Pierce was accused of worse. Collier’s called him a “quack,” and Ladies Home Journal went even farther—too far as it turned out. The Journal article, penned by its celebrated editor Edward Bok, alleged that Dr. Pierce’s Favorite Prescription contained not only alcohol but also opium and digitalis. In fact it contained none of these, as laboratory tests soon showed. The Journal issued a retraction and apologized. However, Dr. Pierce felt entitled to more and, in agreement, a court awarded him $16,000 in a libel judgment. Pierce also sued Collier’s, but—after examining the varied definitions of the word quack—the court rejected Pierce’s claim (Hirsch 2004, 14).
In his heyday, Dr. R.V. Pierce was, notes one historical writer, “Buffalo’s most famous doctor,” one “whose name and bearded countenance were familiar to people all over the world” (Hirsch 2004, 10). Today, however, the same writer observes of Pierce: “He’s disappeared into the mist. Nobody’s really ever heard of him” (Hirsch 2009).
Of course, historians, skeptics, and collectors, among others, learn about Dr. Pierce, and his legacy remains sizeable. In collecting Dr. Pierce items, I am fortunate to live in the area where he flourished, where such artifacts may be especially findable. Looking just at Dr. Pierce’s Favorite Prescription, I have been able to purchase several specific collectibles as I’ve made my way to antique shops and centers, mostly within a one-hundred-mile radius (again, see Figure 1). Also, dealers who know of my interest sometimes inform me of a newly discovered rare item. For example, Peter Jablonski, president of the Greater Buffalo Bottle Collectors Association (GBBCA—of which I am a member), obtained for me the Pierce sign—addressed to “Weak Women”—shown in Figure 2.
While returning from an investigation in LeRoy, New York (Nickell 2012), along Route 5, I passed an old barn with faint advertising lettering. I made a U-turn and parked at the site, where I took photographs (see Figure 3) of what clearly reads, “FAVORITE PRESCRIPTION.” Given the location and the fact that the words were a trademark of Dr. Pierce, it is clear that this was one of several Pierce barn signs across the United States (“Looking” 2012), and now—so far as we can yet determine—the only remaining one known in New York state.
I had wondered why the “DR. PIERCE’S” portion was no longer legible. On a return visit, when my wife Diana used her GPS to obtain location coordinates,3 I met the property owner. He told me that a shed had once been built onto the end of the barn, where the legible lettering now is, which obviously protected it from the many years of weathering that the other portion was subjected to.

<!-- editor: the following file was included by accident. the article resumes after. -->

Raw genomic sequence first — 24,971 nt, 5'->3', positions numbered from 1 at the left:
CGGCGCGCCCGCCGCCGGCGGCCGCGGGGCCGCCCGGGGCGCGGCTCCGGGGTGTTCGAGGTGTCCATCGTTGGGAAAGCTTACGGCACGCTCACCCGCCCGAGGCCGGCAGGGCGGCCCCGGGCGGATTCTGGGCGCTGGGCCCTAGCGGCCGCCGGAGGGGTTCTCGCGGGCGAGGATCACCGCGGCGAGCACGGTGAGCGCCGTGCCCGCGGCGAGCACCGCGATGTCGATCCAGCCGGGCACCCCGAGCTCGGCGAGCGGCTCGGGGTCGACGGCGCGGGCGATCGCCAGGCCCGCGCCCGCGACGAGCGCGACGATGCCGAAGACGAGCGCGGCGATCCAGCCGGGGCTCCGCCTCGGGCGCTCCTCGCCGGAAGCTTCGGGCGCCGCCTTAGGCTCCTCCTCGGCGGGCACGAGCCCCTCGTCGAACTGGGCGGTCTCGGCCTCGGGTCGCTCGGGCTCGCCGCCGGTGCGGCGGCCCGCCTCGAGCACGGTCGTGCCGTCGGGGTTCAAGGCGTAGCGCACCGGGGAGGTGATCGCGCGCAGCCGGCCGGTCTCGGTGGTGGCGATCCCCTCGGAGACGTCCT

Such discoveries give hope that other “time capsules” will yield their treasures, giving us insights into medical science’s past that can help us plot a more informed future course.
I appreciate the help of the CFI Libraries staff—notably Tim Binga, director, who has done extensive work on my Pierce collection, and Lisa Nolan, former librarian—as well as my wife Diana Harris.
1. Online at www.nyheritage.org. Many new items await posting.
2. This is strongly suggested by some rare photos in the possession of my friend, photo expert and collector Rob McElroy, showing a woman accompanied by a barrel, believed to be Annie Taylor, holding a Pierce sign (Neville 2012).
3. The coordinates are N 42° 59.875 and W 78° 17.308.
Balch, Phyllis. 2002. Prescription for Herbal Healing. New York: Avery.
Cramp, Arthur J. 1921. Nostrums and Quackery (in 3 vols.), Vol. II. Chicago: American Medical Association.
Hirsch, Dick. 2004. The emperor of elixir. Western New York Heritage, Spring: 10–16.
———. 2009. Quoted in Rey 2009.
Looking at Dr. Pierce’s Barn Advertising. 2012. Online at www.peachridgegrass.com/2012/12/looking-atdr-pierces-barn-advertising/; accessed August 22, 2013.
Naturopathic Handbook of Herbal Formulas. 1995. Ayer, Massachusetts: Herbal Research Publications.
Neville, A. 2012. Legend of the Falls. . . . The Buffalo News (July 7).
Nickell, Joe. 2012. Neurological Illness or Hysteria? Skeptical Inquirer 36(4) (July/August): 30–33.
Pierce, R.V. 1888. The People’s Common Sense Medical Adviser, 17th ed. Buffalo, NY: World Dispensary Printing Office.
Rey, Jay. 2009. D’Youville College building site has peculiar past. Buffalo News (February).